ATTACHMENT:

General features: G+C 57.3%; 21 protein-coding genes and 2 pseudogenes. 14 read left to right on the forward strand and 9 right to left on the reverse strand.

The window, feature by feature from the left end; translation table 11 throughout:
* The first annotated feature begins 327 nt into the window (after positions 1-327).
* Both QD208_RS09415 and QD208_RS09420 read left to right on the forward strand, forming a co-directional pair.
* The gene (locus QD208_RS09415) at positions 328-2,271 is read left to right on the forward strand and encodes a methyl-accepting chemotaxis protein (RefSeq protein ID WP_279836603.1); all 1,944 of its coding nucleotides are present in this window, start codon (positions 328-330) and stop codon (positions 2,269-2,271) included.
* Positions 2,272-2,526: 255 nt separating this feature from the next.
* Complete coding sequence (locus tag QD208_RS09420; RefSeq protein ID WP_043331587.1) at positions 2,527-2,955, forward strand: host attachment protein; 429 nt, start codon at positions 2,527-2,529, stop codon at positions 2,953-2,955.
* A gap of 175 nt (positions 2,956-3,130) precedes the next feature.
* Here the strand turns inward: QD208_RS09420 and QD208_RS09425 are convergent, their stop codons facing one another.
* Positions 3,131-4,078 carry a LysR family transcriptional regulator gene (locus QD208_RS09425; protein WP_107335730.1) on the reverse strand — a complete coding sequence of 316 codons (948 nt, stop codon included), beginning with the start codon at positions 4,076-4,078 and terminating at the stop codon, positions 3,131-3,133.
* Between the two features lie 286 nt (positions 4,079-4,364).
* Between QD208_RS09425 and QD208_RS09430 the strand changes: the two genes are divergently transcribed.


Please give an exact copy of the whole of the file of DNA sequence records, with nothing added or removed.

General features: G+C 57.3%; 21 protein-coding genes and 2 pseudogenes. 14 read left to right on the forward strand and 9 right to left on the reverse strand.

The window, feature by feature from the left end; translation table 11 throughout:
* The first annotated feature begins 327 nt into the window (after positions 1-327).
* Both QD208_RS09415 and QD208_RS09420 read left to right on the forward strand, forming a co-directional pair.
* The gene (locus QD208_RS09415) at positions 328-2,271 is read left to right on the forward strand and encodes a methyl-accepting chemotaxis protein (RefSeq protein ID WP_279836603.1); all 1,944 of its coding nucleotides are present in this window, start codon (positions 328-330) and stop codon (positions 2,269-2,271) included.
* Positions 2,272-2,526: 255 nt separating this feature from the next.
* Complete coding sequence (locus tag QD208_RS09420; RefSeq protein ID WP_043331587.1) at positions 2,527-2,955, forward strand: host attachment protein; 429 nt, start codon at positions 2,527-2,529, stop codon at positions 2,953-2,955.
* A gap of 175 nt (positions 2,956-3,130) precedes the next feature.
* Here the strand turns inward: QD208_RS09420 and QD208_RS09425 are convergent, their stop codons facing one another.
* Positions 3,131-4,078 carry a LysR family transcriptional regulator gene (locus QD208_RS09425; protein WP_107335730.1) on the reverse strand — a complete coding sequence of 316 codons (948 nt, stop codon included), beginning with the start codon at positions 4,076-4,078 and terminating at the stop codon, positions 3,131-3,133.
* Between the two features lie 286 nt (positions 4,079-4,364).
* Between QD208_RS09425 and QD208_RS09430 the strand changes: the two genes are divergently transcribed.